9. The buccal tube of claim 8, wherein the relieved area includes gingival, lingual, and buccal sides mating with the respective sides of the archwire, and an occlusal side spaced from the occlusal side of the archwire.
10. The buccal tube of claim 9, wherein the occlusal side of the relieved area is inclined occlusally from the control area to the distal end of the relieved area.
11. The buccal tube of claim 9, wherein the occlusal side of the relieved area generally parallels the gingival side thereof.
12. The buccal tube of claim 10, wherein the occlusal side of the control area is formed to prevent tipping of the tooth.
13. The buccal tube of claim 10, wherein the occlusal side of the control area is formed to allow tipping of the tooth.
14. The buccal tube, of claim 13, wherein the occlusal side limits distal crown tipping of the tooth.
15. A buccal tube for receiving and anchoring the distal end of a horizontal archwire to a molar tooth which comprises:
- a tubular body having an archwire receiving lumen extending mesial-distally therethrough,
- said lumen including a control portion at the mesial end for matingly receiving the archwire, and
- a substantially occlusal-gingival relieved portion extending from the control portion to the distal end of the lumen to reduce the force required for the mesial withdrawal of an archwire having a bend therein distal to the tube.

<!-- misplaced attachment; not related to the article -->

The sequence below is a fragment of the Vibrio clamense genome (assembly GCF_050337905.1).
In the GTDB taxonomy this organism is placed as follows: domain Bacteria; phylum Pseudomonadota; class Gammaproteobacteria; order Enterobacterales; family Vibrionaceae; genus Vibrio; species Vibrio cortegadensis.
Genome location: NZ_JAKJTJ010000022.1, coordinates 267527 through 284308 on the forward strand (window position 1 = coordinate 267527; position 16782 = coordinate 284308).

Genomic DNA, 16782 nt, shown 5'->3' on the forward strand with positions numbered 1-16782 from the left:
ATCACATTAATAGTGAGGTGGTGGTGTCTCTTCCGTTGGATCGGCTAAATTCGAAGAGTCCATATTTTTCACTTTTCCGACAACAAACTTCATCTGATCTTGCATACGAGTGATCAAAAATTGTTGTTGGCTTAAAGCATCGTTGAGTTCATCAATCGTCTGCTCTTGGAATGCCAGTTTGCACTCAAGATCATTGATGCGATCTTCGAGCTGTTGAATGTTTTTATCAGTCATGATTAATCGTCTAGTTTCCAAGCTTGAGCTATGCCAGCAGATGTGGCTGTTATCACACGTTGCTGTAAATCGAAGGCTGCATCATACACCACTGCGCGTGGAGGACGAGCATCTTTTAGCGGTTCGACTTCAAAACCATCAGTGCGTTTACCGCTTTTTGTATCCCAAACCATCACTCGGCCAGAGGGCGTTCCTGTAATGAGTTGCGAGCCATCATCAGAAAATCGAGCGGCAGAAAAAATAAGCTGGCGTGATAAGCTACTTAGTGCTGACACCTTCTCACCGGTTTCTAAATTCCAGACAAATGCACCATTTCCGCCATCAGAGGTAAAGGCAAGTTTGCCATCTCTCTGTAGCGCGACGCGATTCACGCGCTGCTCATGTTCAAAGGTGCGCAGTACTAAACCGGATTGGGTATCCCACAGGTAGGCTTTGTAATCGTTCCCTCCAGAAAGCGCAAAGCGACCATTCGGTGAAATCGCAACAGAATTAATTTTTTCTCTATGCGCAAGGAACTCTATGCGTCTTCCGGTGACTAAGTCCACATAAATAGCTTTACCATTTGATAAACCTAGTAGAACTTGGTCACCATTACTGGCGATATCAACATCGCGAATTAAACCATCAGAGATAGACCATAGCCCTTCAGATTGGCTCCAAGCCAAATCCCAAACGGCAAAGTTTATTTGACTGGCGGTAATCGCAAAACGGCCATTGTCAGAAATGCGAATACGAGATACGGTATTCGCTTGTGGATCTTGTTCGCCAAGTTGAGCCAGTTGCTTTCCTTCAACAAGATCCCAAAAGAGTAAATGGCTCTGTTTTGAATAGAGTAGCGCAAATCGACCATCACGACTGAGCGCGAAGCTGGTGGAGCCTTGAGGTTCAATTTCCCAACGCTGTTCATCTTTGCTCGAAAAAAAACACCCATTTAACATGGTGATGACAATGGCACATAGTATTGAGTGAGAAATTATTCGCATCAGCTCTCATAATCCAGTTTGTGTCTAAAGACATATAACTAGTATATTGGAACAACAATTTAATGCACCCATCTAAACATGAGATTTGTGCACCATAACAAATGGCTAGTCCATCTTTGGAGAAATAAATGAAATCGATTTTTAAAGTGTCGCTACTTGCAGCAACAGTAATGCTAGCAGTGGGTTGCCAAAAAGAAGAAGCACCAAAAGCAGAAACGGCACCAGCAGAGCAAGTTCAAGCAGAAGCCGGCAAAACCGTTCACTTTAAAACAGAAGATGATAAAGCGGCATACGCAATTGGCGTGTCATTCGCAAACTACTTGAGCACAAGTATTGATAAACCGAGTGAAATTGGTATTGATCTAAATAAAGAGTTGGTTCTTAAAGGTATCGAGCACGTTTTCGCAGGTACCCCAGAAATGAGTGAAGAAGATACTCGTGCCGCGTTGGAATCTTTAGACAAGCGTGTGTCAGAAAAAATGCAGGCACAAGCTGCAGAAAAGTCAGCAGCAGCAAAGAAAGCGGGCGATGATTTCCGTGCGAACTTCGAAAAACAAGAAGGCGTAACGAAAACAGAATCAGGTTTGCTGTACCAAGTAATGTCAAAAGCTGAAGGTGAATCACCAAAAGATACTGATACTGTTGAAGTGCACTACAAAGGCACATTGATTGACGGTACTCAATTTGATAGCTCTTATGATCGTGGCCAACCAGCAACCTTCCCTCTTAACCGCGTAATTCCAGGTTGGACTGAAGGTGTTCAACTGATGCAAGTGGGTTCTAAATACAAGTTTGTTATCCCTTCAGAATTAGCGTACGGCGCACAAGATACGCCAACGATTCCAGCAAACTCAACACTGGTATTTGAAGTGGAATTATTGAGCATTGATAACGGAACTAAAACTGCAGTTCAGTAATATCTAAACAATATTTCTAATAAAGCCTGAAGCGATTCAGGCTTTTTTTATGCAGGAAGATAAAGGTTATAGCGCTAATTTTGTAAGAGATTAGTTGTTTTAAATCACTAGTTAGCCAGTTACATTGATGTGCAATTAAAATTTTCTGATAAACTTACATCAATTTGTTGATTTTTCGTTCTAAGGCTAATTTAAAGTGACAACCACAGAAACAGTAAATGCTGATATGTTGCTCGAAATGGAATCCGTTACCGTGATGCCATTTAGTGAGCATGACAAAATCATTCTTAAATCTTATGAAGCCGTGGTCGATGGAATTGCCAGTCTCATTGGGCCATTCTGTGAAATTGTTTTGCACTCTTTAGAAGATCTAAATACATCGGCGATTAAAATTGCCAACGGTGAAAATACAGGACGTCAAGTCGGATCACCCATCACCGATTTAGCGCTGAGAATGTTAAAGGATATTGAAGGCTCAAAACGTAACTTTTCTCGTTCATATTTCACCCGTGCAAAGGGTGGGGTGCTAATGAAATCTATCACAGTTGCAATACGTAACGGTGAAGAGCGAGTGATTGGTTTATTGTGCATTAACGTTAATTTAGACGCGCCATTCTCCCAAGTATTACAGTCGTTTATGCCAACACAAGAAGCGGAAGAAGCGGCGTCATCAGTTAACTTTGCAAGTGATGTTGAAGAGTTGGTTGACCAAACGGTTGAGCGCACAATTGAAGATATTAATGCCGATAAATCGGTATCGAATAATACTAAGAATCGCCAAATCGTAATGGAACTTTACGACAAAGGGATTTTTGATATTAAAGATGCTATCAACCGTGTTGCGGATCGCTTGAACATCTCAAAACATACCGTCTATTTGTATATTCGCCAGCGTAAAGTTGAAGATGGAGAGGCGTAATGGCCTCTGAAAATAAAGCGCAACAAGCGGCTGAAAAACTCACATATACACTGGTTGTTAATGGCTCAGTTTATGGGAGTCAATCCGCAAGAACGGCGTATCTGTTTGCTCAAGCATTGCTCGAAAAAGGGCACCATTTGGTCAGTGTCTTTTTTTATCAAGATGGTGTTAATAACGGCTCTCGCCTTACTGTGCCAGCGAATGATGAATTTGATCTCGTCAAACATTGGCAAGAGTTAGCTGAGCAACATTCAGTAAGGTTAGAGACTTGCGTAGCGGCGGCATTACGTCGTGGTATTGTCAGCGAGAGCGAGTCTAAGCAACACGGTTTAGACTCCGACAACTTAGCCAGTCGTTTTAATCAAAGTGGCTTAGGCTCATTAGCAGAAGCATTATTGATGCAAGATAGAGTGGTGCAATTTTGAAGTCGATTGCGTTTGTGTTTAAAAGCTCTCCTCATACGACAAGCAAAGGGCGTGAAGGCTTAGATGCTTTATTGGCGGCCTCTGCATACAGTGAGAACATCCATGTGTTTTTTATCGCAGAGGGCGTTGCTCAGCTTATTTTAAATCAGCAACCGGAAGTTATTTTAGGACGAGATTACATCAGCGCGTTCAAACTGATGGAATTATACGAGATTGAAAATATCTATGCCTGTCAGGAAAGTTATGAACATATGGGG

16. The buccal tube of claim 15, wherein the relieved portion is configured to allow limited distal crown tipping of the tube/tooth.
17. The buccal tube of claim 15, wherein the control portion of the lumen is rectangular in cross section for receiving a rectangular archwire.
18. The buccal tube of claim 15, wherein the control portion of the lumen is round in cross section for receiving a round archwire.
|4842512||June 27, 1989||Kesling|
|4859179||August 22, 1989||Kesling|
|4877398||October 31, 1989||Kesling|
|4963092||October 16, 1990||Snead|
|5057012||October 15, 1991||Kesling|
|5082442||January 21, 1992||Rosen|
|5151028||September 29, 1992||Snead|
|5292248||March 8, 1994||Schultz|
|5556277||September 17, 1996||Yawata et al.|
International Classification: A61C 300;